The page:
The Food and Drug Administration’s recent approval of the drug ibrutinib offers a major new option for patients with chronic lymphocytic leukemia (CLL) who tried at least one prior therapy, physicians say.
Tag Archive for clinical trials
In prostate cancer – the most common cancer in men aside from skin cancer – scientists are working to answer some of the most basic questions about the disease while developing an array of new treatments.
Using the prostate-specific antigen (PSA) blood test, doctors are often able to detect prostate cancer at an early stage. But it remains difficult to determine which prostate cancers are likely to spread – and therefore require aggressive treatment – and which are either idle or slow-growing, and can be dealt with by “observation or active surveillance.” This uncertainty could result in unnecessary treatment for some patients.
NBC News’ Tom Brokaw, 74, revealed this week he has multiple myeloma, a cancer of the bone marrow. The disease, also known as plasma cell myeloma, will be diagnosed in more than 24,000 Americans this year.
Current lymphoma therapies are a far cry from the mustard gas used more than 50 years ago. More treatment options, including ones that may be more effective and less toxic, are being studied in ongoing clinical trials.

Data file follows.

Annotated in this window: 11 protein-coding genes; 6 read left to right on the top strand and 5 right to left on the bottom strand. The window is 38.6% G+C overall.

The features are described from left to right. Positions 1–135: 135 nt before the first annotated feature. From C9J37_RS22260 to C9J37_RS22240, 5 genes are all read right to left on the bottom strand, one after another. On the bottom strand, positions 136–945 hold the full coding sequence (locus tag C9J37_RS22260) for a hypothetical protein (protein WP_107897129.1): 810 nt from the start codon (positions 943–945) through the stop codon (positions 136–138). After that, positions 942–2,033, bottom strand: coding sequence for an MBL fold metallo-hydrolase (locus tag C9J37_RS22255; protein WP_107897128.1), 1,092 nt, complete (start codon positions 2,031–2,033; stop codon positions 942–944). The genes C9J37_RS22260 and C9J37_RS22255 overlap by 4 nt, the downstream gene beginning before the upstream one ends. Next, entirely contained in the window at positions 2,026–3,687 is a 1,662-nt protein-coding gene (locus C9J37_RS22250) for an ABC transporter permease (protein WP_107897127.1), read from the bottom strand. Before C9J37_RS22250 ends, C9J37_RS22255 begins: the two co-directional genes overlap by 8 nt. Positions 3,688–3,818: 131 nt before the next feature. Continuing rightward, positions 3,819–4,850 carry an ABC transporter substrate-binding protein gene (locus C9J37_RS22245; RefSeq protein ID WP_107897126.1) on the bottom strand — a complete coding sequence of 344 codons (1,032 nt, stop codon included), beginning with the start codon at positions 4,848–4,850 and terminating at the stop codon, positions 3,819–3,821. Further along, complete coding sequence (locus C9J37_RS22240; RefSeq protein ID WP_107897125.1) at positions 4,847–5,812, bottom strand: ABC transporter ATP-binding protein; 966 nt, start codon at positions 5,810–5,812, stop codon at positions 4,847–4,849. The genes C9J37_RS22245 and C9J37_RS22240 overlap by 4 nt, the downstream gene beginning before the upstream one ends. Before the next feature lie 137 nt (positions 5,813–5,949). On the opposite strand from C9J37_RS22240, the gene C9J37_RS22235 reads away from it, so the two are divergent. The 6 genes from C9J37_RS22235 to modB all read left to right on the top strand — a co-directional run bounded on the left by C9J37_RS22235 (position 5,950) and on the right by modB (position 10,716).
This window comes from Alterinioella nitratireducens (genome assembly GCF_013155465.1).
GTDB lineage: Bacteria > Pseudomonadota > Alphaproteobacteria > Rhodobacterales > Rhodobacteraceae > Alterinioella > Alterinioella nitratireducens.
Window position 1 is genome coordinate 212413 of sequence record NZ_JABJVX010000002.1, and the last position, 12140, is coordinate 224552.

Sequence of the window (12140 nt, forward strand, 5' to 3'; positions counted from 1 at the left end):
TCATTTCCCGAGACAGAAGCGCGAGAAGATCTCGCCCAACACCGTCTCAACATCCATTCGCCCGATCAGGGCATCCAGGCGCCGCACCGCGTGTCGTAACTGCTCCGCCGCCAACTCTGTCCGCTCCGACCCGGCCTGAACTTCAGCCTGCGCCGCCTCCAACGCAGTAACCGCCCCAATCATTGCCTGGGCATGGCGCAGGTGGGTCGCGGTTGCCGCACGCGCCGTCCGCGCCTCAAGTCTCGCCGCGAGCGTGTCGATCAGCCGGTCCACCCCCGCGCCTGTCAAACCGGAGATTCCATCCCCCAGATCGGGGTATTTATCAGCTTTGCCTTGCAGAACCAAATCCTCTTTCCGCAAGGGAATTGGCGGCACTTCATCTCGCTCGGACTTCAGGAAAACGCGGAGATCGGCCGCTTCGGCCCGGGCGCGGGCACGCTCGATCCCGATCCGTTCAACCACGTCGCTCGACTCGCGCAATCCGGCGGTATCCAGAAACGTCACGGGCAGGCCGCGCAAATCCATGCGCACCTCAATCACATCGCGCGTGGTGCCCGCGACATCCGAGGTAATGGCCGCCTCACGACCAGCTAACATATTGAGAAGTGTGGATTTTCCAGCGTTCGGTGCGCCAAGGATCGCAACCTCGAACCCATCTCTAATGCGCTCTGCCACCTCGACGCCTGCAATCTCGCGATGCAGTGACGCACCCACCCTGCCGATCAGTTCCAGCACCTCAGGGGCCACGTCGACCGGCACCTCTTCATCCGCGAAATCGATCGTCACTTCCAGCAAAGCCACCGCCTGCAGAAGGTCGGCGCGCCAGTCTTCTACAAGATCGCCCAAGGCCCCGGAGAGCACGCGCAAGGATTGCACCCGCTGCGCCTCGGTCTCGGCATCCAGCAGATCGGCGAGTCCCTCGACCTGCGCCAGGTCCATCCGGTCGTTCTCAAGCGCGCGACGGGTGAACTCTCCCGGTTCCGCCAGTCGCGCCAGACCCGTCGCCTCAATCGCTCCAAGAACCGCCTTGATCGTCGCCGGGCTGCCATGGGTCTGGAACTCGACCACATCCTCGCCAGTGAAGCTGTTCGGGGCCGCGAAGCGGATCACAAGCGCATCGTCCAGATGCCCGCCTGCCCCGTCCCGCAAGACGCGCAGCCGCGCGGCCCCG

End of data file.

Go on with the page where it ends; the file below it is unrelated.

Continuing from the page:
Breast cancer may develop in one part of the body, but it’s not just one disease. In fact, oncologists think of breast cancer as at least three different types of diseases.
Triple-negative breast cancer (TNBC) describes breast cancer cells that do not have estrogen, progesterone, or HER2 receptors. It makes up approximately 15 percent of all breast cancers and is typically more aggressive than the other two types, estrogen receptor-positive breast cancer and HER2-positive breast cancer.
“It may be the smallest group, but TNBC still represents thousands of women with breast cancer, so it is a very important group for us,” says Erica Mayer, MD, MPH, a medical oncologist at Dana-Farber’s Susan F. Smith Center for Women’s Cancers.
After a long period of slow progress, new knowledge about the genetics of ovarian cancer is leading to the development and testing of new therapies.
Researchers at the Susan F. Smith Center for Women’s Cancers will soon be launching several phase 3 clinical trials testing drugs known as PARP inhibitors for patients with platinum-sensitive recurrent ovarian cancer – tumors that initially responded to platinum-based chemotherapy agents but have shown evidence of regrowth at least six months after treatment. Phase 3 trials test drugs in large numbers of patients to evaluate the drugs’ effectiveness as well as safety. PARP inhibitors work by blocking one of the pathways by which tumor cells repair their damaged DNA.